You know a scandal is bad when it has a book written about it. "The Black O: Racism and Redemption in an American Corporate Empire" by Steve Watkins tells the story of Shoney's racial discrimination problems. The "black O," according to a summary of the book, refers to the practice the company had of filling in the "O" in "Shoney's" on employment applications to indicate that it belonged to a minority and should be filed in the trash can. 

A 1989 complaint in Pensacola, Florida, referenced evidence against 211 managers and other top figures who followed these and other discriminatory practices, according to the Washington Post. However, some managers protested this practice and enough other instances of racial discrimination came to light to warrant a civil lawsuit against the chain. Black employees spoke of working for the chain for years without promotions, being forced to work out of sight in the kitchen, or being fired for racially related reasons.

Ultimately, about 40,000 employees, former employees and job applicants benefitted from the $105 million settlement that cost the company $132.5 million once legal fees and court costs were factored in, according to Greensboro News & Record. This was a landmark win in the fight against racism in restaurants.

Sirloin Stockade's mass murder

Nothing ruins your appetite for a restaurant buffet like knowing that a mass murder took place there. The slayings at an Oklahoma City Sirloin Stockade happened in 1978, but the memory of the case has lingered for decades since mass murders were so rare at that time — this was Oklahoma's first, according to KFOR-TV. Four of the six employees killed were teenagers between the ages of 15 and 17. That night, Roger Dale Stafford, his wife, Verna May Stafford, and his brother, Harold Stafford, ordered the workers into the meat freezer, where they subsequently shot them in the head at close range, killing them.

Police initially had no suspects. The trio would likely have gotten away with the crime if Roger Stafford hadn't drunk-dialed the Oklahoma State Bureau of Investigation in 1979 to accuse his brother and then-estranged wife of being responsible, according to The Oklahoman. Officials learned that Harold Stafford had died in a motorcycle accident a week after the murders. It turned out that the gun they used at Sirloin Stockade was the same one they used to kill a family of three in Purcell, Oklahoma, 24 days earlier. Ultimately, Roger Stafford was sentenced to death while Verna Stafford got two consecutive life sentences. The murder cases have their own true-crime account in paperback called "Sirloin Stockade Slaughter: Murder on the Run."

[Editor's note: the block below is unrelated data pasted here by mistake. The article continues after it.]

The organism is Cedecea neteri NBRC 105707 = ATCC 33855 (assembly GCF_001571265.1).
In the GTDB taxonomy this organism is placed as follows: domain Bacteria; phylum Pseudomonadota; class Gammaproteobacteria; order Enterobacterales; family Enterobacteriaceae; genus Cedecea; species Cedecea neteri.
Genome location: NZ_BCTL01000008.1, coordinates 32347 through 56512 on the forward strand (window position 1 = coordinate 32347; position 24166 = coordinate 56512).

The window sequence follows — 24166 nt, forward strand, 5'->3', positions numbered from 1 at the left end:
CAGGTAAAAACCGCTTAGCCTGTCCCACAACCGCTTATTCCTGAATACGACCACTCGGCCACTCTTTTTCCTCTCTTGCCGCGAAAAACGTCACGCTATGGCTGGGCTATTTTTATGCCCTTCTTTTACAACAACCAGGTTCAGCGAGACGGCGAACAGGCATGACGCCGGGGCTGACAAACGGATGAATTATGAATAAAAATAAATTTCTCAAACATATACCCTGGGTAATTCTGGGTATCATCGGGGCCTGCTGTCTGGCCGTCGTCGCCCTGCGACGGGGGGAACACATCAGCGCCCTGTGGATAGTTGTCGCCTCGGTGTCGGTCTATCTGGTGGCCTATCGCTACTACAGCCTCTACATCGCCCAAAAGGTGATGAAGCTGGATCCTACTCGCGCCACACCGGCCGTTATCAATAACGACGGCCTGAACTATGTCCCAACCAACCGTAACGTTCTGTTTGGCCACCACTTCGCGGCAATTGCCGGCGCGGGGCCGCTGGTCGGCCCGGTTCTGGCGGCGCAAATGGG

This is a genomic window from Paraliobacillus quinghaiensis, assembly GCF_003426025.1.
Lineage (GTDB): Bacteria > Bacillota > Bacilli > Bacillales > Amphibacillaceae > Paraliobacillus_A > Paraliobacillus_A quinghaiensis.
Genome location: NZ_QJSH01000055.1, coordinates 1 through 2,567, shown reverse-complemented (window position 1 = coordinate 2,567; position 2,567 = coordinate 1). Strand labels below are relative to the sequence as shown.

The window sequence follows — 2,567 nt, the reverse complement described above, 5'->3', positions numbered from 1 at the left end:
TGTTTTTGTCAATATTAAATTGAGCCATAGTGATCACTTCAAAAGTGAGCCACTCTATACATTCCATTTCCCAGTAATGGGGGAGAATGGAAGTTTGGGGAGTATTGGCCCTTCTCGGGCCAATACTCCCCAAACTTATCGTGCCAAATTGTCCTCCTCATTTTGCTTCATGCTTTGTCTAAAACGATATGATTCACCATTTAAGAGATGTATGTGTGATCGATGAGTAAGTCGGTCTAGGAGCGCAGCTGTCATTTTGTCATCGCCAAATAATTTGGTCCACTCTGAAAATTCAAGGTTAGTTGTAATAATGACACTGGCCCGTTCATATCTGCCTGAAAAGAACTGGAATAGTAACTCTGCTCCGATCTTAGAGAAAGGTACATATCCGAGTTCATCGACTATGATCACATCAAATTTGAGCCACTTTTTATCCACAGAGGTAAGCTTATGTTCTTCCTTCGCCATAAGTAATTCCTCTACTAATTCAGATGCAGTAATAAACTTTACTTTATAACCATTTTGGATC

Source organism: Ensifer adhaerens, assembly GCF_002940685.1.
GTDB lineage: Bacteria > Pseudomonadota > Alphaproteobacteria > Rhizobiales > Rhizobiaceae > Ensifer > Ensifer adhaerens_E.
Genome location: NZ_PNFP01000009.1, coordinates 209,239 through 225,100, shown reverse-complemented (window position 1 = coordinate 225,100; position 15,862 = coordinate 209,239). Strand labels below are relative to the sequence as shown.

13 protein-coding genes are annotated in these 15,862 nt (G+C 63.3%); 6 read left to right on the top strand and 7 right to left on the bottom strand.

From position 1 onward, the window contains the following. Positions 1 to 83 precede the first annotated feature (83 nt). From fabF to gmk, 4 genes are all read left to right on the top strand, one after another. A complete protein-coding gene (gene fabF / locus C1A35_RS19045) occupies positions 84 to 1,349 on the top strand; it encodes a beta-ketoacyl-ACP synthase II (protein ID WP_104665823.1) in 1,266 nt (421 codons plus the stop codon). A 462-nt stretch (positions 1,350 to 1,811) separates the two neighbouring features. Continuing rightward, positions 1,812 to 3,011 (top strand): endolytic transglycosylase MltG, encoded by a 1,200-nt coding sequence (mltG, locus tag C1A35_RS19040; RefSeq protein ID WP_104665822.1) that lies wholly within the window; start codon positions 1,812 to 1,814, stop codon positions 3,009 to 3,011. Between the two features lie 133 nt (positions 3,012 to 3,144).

Sizzler's E. coli outbreak

The E. coli outbreak at two Sizzler restaurants in Wisconsin in the summer of 2000 sickened hundreds of people, hospitalized dozens, and ultimately claimed the life of a 3-year-old girl, which is what makes this case so tragic. Four people (including the toddler who died), contracted hemolytic uremic syndrome (HUS), which destroys red blood cells and causes the kidneys to shut down, with kids under age 5 and people with compromised immunities being most susceptible, according to the New York Department of Health

When officials tested the E. coli from the two restaurants, they were genetically related, which means that the bacteria found at both locations came from the same source. Ultimately, officials traced the source to raw taco meat and raw sirloin tri-tips, which had contaminated items on the buffet salad bar. One of the main culprits seemed to be the watermelon, which is ever so tempting for young buffet-goers.

It took 12 years for a lawsuit between Sizzler and its meat supplier, Excel, assigning liability for the outbreak to be resolved, according to Food Safety News. Jurors found that Excel was 80% responsible for the outbreak while the remaining 20% went to the restaurant's management company. Multiple lawsuits filed by people who got sick as well as the family of the toddler who died had been previously settled. Sizzler also paid medical bills for anyone who got sick. The outbreak was estimated to cost Excel about $35 million, Food Safety News reported.